When I was nine, a piece of my writing was submitted for a contest. If your writing won the contest, the story would be made into a play by a theater company and performed for the whole elementary school. I won! It was awesome and made me feel so cool.
Yesterday, on recommendation from a friend, I downloaded the first season of “GIRLS,” a witty comedy about Hannah’s life in Brooklyn written by Lena Dunham. It’s great because the writing has clear voice and honesty and someone decided it was good enough to make into a show.
Today, I was in a meeting where a friend asked me to reflect on myself as a writer: How I write, what I write, when I write. I shared my story about being 9. Then I came home, made a PB&J, sat down and watched two espisodes of “GIRLS.” Half way through the second episode I stopped and thought: I have a dream. I wanna be like Hannah, I want to be a writer. One whose experiences inspire other people. An author who has the discipline and time to make something worth-while. How do I do that? How can I be like Katie Wood Ray, David Sedaris, Lena Dunham, A.J. Jacobs, Madeline L’Engle, Jerry Spinelli, Bill Bryson, Gretchen Rubin, and Malcolm Gladwell? Where do I start?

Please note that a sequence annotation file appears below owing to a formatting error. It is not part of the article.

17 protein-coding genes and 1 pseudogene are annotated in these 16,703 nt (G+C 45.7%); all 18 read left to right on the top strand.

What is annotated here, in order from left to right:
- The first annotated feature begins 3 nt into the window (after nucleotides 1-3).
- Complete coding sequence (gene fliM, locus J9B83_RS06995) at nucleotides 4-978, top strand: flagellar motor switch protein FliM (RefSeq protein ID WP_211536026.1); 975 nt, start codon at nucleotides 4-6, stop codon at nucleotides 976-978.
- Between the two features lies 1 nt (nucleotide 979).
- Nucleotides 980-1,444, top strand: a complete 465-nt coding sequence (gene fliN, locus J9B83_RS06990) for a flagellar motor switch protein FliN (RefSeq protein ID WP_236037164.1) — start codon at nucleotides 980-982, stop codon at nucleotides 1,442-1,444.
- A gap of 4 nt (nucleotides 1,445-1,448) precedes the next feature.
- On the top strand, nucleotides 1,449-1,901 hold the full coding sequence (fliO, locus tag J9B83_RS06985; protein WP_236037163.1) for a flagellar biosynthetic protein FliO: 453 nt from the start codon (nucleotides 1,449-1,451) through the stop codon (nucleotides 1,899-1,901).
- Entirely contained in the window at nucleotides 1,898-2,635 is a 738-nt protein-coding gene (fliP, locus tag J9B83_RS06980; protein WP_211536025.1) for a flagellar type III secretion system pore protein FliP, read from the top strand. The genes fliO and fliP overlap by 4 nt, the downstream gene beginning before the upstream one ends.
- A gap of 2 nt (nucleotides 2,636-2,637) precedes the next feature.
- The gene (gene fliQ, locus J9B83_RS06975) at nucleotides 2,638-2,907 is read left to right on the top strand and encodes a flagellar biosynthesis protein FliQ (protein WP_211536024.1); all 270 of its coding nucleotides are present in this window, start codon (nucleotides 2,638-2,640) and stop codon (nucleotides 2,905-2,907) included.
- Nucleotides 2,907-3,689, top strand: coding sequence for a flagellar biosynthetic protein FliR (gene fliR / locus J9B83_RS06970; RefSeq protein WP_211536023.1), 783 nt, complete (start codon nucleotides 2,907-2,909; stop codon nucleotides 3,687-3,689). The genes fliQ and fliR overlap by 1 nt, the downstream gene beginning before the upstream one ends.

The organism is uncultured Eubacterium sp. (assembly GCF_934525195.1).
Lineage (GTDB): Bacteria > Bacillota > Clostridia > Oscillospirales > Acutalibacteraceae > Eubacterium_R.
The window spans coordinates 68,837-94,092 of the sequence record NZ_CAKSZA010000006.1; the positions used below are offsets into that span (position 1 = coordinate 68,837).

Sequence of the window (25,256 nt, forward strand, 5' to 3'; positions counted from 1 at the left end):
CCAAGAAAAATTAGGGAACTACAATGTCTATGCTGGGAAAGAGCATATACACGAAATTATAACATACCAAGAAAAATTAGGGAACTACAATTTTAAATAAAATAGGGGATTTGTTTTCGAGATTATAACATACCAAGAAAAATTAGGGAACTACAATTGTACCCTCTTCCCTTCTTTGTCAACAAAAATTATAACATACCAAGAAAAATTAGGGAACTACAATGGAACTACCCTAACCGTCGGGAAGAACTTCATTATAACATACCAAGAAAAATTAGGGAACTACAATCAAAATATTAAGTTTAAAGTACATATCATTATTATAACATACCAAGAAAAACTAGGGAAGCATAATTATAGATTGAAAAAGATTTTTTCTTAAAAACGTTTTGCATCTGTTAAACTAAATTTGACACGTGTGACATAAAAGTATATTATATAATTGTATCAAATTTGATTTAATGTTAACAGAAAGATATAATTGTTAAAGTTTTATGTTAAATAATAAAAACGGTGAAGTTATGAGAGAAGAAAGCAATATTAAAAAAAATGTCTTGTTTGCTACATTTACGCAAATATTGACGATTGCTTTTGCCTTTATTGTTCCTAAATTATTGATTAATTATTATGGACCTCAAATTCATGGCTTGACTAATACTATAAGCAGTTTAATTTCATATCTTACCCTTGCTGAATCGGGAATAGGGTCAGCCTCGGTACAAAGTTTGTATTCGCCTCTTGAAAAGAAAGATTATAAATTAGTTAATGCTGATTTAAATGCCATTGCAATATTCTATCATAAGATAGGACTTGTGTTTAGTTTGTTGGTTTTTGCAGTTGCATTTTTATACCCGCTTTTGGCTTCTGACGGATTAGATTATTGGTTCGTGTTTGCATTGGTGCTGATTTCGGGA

Tomorrow, I will teach my kids that there will never be too many writers and actors and musicians and artists and creators in the world. And that there will never be too many stories to be told or waiting to be written or waiting to be heard. Tomorrow I will teach them that we are writers and the world is waiting for us, for our stories.